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Women

In an effort to increase awareness of nutritional requirements, and to bring simple tech into complex customs, a medical foundation in India has joined forces with a Singaporean ad agency. The plan is to combat iodine deficiencies using bindis, the decorative forehead dots worn by most Indian women and girls. Read More

The Leoht Tote could put an end to rummaging in the depths of your handbag for your phone, only to discover the battery is almost dead. Dubbed "the evolution of the handbag" it comes with in-built lithium ion battery and LED lighting, two USB ports and wireless recharging capabilities – and it looks good, too. Read More

According to a recent University of Portsmouth study, almost one in five women avoid exercise because of breast-related problems, such as pain, embarrassment about excessive breast bounce and not being able to find the right sports bra. That’s around 20 percent of women who may be missing out on the health benefits of physical activity. Fortunately, help is on the way in the form of the Bionic Bra, which quickly adjusts to breast movement, providing more – or less – support as required. Read More

Omate’s latest smartwatch rides the circular display wave of the LG G Watch R and Moto 360, but offers a design aimed specifically at women. Compatible with both iOS and Android, the new wearable is fashion accessory first, smartwatch second. Read More

According to the American Association of University Women (AAUW), less than 1 percent of high school girls in the US see computer science as part of their future. Google is seeking to increase this figure with a scheme aimed at inspiring girls to code. Made With Code includes coding projects, resources and support. Read More
A new procedure promises to lift and support women's breasts with better-lasting results than traditional methods. The Orbix Breast Support System uses thin silicone straps attached to the ribs to provide support. Orbix says the technique "eliminates breast re-sagging and minimizes scarring." Read More
Not so long ago, self health monitoring was largely limited to weighing ourselves to see how a diet was going and sticking a thermometer under our tongue to see if we were getting sick. For everything else we went to the family doctor. That was in the past. Technology has put health and fitness monitoring firmly in consumers’ hands. Starting with pedometers in the 1980s and progressing to the myriad wearable fitness trackers flooding the market today. The grip has just tightened again with Cue – a device that allows users to run medical diagnostics from the comfort of their own home. Read More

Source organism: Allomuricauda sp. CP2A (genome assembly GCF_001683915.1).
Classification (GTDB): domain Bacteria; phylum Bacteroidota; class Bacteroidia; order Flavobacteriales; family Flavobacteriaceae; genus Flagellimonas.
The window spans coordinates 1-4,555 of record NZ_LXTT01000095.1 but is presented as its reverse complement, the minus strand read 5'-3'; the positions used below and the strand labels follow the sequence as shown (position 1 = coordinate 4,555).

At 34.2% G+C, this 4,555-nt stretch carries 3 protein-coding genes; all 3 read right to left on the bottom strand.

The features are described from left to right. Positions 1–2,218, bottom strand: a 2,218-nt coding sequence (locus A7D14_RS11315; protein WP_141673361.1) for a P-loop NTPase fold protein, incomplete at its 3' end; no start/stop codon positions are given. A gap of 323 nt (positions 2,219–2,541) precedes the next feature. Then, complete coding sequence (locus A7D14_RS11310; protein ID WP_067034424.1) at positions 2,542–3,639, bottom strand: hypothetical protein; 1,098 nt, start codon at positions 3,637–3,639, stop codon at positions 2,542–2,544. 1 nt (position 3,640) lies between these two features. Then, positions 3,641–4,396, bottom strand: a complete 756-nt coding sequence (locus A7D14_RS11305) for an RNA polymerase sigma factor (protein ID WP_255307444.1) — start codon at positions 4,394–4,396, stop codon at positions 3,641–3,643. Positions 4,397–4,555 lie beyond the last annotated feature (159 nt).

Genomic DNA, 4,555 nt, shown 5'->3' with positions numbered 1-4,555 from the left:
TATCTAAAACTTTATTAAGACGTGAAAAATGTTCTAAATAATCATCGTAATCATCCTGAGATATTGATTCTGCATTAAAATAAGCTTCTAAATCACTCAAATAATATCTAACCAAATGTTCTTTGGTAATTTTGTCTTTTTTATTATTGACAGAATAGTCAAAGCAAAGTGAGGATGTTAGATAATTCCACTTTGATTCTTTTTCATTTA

In one of the more absurd examples of wearable technology we've seen lately, a Japanese firm has created a high-tech bra called the True Love Tester that literally snaps open only when it senses that the woman is in love. Read More

According to UNAIDS, a member of the United Nations Development Group, 58 percent of people living with HIV/AIDS in sub-Saharan Africa are women. Although preventative drugs and condoms do block the transmission of HIV, neither are always practical, available or affordable in developing nations. Help could be on its way, however, in the form of an anti-HIV intravaginal ring that is worn continuously for up to 30 days. Read More
While condoms are the only things that protect against both unwanted pregnancies and HIV, a lot of people aren’t big fans of stopping to put them on. Additionally, women are sometimes put in an awkward role, needing to pressure the man to use the thing – although female condoms certainly do exist, their bulkiness makes them rather unpopular. Now, however, a team of scientists from the University of Washington are working on a type of dissolvable fabric that could be used by women both for contraception and HIV protection. Read More
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